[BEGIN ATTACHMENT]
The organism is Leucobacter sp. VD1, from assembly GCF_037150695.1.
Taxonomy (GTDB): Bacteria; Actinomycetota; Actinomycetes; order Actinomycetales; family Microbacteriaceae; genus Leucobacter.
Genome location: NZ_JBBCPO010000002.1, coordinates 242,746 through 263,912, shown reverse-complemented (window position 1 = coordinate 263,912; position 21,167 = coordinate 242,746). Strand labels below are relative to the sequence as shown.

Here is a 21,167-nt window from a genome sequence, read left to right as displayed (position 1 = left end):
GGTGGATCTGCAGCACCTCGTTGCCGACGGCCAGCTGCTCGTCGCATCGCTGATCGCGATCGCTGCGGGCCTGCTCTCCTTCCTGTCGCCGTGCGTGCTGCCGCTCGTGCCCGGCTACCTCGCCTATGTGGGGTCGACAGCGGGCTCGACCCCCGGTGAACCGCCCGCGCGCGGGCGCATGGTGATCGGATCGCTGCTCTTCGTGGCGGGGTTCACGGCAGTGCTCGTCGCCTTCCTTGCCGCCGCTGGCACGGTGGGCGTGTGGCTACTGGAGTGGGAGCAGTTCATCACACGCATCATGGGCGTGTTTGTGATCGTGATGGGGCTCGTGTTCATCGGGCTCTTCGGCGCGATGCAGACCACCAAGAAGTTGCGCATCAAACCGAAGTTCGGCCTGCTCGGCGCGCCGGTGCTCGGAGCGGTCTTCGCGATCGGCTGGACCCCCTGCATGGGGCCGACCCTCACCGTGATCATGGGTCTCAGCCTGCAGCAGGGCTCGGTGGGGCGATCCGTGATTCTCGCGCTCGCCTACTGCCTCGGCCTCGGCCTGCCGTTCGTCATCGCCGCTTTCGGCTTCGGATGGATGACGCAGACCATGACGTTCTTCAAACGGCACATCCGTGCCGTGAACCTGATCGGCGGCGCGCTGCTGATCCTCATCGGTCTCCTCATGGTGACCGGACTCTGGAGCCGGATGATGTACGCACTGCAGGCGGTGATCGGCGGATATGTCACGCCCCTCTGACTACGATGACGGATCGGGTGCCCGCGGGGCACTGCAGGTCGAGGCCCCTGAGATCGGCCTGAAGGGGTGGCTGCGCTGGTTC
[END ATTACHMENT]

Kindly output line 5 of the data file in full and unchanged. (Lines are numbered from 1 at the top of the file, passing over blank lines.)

GGTGGATCTGCAGCACCTCGTTGCCGACGGCCAGCTGCTCGTCGCATCGCTGATCGCGATCGCTGCGGGCCTGCTCTCCTTCCTGTCGCCGTGCGTGCTGCCGCTCGTGCCCGGCTACCTCGCCTATGTGGGGTCGACAGCGGGCTCGACCCCCGGTGAACCGCCCGCGCGCGGGCGCATGGTGATCGGATCGCTGCTCTTCGTGGCGGGGTTCACGGCAGTGCTCGTCGCCTTCCTTGCCGCCGCTGGCACGGTGGGCGTGTGGCTACTGGAGTGGGAGCAGTTCATCACACGCATCATGGGCGTGTTTGTGATCGTGATGGGGCTCGTGTTCATCGGGCTCTTCGGCGCGATGCAGACCACCAAGAAGTTGCGCATCAAACCGAAGTTCGGCCTGCTCGGCGCGCCGGTGCTCGGAGCGGTCTTCGCGATCGGCTGGACCCCCTGCATGGGGCCGACCCTCACCGTGATCATGGGTCTCAGCCTGCAGCAGGGCTCGGTGGGGCGATCCGTGATTCTCGCGCTCGCCTACTGCCTCGGCCTCGGCCTGCCGTTCGTCATCGCCGCTTTCGGCTTCGGATGGATGACGCAGACCATGACGTTCTTCAAACGGCACATCCGTGCCGTGAACCTGATCGGCGGCGCGCTGCTGATCCTCATCGGTCTCCTCATGGTGACCGGACTCTGGAGCCGGATGATGTACGCACTGCAGGCGGTGATCGGCGGATATGTCACGCCCCTCTGACTACGATGACGGATCGGGTGCCCGCGGGGCACTGCAGGTCGAGGCCCCTGAGATCGGCCTGAAGGGGTGGCTGCGCTGGTTC